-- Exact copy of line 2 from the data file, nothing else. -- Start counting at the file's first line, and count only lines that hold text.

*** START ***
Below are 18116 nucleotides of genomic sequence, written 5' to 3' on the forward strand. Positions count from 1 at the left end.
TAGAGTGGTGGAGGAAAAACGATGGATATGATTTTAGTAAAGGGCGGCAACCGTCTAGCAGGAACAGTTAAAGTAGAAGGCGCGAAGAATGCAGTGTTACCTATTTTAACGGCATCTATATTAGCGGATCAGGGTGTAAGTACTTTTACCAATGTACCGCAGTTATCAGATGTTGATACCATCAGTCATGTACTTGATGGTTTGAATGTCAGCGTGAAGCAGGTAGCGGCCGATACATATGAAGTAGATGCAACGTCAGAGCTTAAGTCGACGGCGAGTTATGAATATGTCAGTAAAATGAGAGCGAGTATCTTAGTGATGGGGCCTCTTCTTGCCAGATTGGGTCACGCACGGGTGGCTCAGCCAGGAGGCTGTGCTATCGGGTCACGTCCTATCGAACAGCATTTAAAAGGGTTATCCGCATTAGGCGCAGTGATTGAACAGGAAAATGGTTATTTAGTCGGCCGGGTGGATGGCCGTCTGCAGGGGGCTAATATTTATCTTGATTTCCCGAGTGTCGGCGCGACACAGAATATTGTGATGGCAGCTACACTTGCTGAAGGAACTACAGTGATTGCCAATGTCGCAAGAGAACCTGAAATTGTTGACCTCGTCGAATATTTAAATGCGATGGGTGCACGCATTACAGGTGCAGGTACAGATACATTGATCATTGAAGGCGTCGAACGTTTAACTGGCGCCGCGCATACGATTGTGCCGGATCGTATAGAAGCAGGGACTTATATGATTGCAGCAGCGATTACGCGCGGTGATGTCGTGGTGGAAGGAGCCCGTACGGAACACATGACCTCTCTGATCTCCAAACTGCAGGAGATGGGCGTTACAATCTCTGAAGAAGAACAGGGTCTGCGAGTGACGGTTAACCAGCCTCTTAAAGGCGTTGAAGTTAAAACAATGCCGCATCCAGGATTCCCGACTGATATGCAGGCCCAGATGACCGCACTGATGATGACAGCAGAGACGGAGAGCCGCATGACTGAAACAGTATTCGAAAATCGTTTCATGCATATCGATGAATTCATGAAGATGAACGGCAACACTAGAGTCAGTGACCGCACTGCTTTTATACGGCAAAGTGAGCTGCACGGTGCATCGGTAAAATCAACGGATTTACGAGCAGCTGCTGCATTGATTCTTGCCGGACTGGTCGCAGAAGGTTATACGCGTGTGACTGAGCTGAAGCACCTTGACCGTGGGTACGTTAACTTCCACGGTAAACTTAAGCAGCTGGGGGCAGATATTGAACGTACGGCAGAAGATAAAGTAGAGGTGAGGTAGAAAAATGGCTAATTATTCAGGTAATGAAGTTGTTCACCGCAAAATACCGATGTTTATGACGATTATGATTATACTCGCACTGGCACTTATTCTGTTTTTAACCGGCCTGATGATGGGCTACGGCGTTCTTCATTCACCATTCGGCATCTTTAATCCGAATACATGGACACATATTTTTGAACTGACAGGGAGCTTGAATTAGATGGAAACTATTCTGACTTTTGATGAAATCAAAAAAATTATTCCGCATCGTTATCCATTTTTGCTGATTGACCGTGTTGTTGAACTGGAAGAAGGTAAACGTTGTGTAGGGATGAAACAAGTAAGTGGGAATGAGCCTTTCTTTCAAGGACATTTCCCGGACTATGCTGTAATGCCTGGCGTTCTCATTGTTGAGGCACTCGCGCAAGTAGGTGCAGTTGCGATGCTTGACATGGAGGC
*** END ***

TAGAGTGGTGGAGGAAAAACGATGGATATGATTTTAGTAAAGGGCGGCAACCGTCTAGCAGGAACAGTTAAAGTAGAAGGCGCGAAGAATGCAGTGTTACCTATTTTAACGGCATCTATATTAGCGGATCAGGGTGTAAGTACTTTTACCAATGTACCGCAGTTATCAGATGTTGATACCATCAGTCATGTACTTGATGGTTTGAATGTCAGCGTGAAGCAGGTAGCGGCCGATACATATGAAGTAGATGCAACGTCAGAGCTTAAGTCGACGGCGAGTTATGAATATGTCAGTAAAATGAGAGCGAGTATCTTAGTGATGGGGCCTCTTCTTGCCAGATTGGGTCACGCACGGGTGGCTCAGCCAGGAGGCTGTGCTATCGGGTCACGTCCTATCGAACAGCATTTAAAAGGGTTATCCGCATTAGGCGCAGTGATTGAACAGGAAAATGGTTATTTAGTCGGCCGGGTGGATGGCCGTCTGCAGGGGGCTAATATTTATCTTGATTTCCCGAGTGTCGGCGCGACACAGAATATTGTGATGGCAGCTACACTTGCTGAAGGAACTACAGTGATTGCCAATGTCGCAAGAGAACCTGAAATTGTTGACCTCGTCGAATATTTAAATGCGATGGGTGCACGCATTACAGGTGCAGGTACAGATACATTGATCATTGAAGGCGTCGAACGTTTAACTGGCGCCGCGCATACGATTGTGCCGGATCGTATAGAAGCAGGGACTTATATGATTGCAGCAGCGATTACGCGCGGTGATGTCGTGGTGGAAGGAGCCCGTACGGAACACATGACCTCTCTGATCTCCAAACTGCAGGAGATGGGCGTTACAATCTCTGAAGAAGAACAGGGTCTGCGAGTGACGGTTAACCAGCCTCTTAAAGGCGTTGAAGTTAAAACAATGCCGCATCCAGGATTCCCGACTGATATGCAGGCCCAGATGACCGCACTGATGATGACAGCAGAGACGGAGAGCCGCATGACTGAAACAGTATTCGAAAATCGTTTCATGCATATCGATGAATTCATGAAGATGAACGGCAACACTAGAGTCAGTGACCGCACTGCTTTTATACGGCAAAGTGAGCTGCACGGTGCATCGGTAAAATCAACGGATTTACGAGCAGCTGCTGCATTGATTCTTGCCGGACTGGTCGCAGAAGGTTATACGCGTGTGACTGAGCTGAAGCACCTTGACCGTGGGTACGTTAACTTCCACGGTAAACTTAAGCAGCTGGGGGCAGATATTGAACGTACGGCAGAAGATAAAGTAGAGGTGAGGTAGAAAAATGGCTAATTATTCAGGTAATGAAGTTGTTCACCGCAAAATACCGATGTTTATGACGATTATGATTATACTCGCACTGGCACTTATTCTGTTTTTAACCGGCCTGATGATGGGCTACGGCGTTCTTCATTCACCATTCGGCATCTTTAATCCGAATACATGGACACATATTTTTGAACTGACAGGGAGCTTGAATTAGATGGAAACTATTCTGACTTTTGATGAAATCAAAAAAATTATTCCGCATCGTTATCCATTTTTGCTGATTGACCGTGTTGTTGAACTGGAAGAAGGTAAACGTTGTGTAGGGATGAAACAAGTAAGTGGGAATGAGCCTTTCTTTCAAGGACATTTCCCGGACTATGCTGTAATGCCTGGCGTTCTCATTGTTGAGGCACTCGCGCAAGTAGGTGCAGTTGCGATGCTTGACATGGAGGC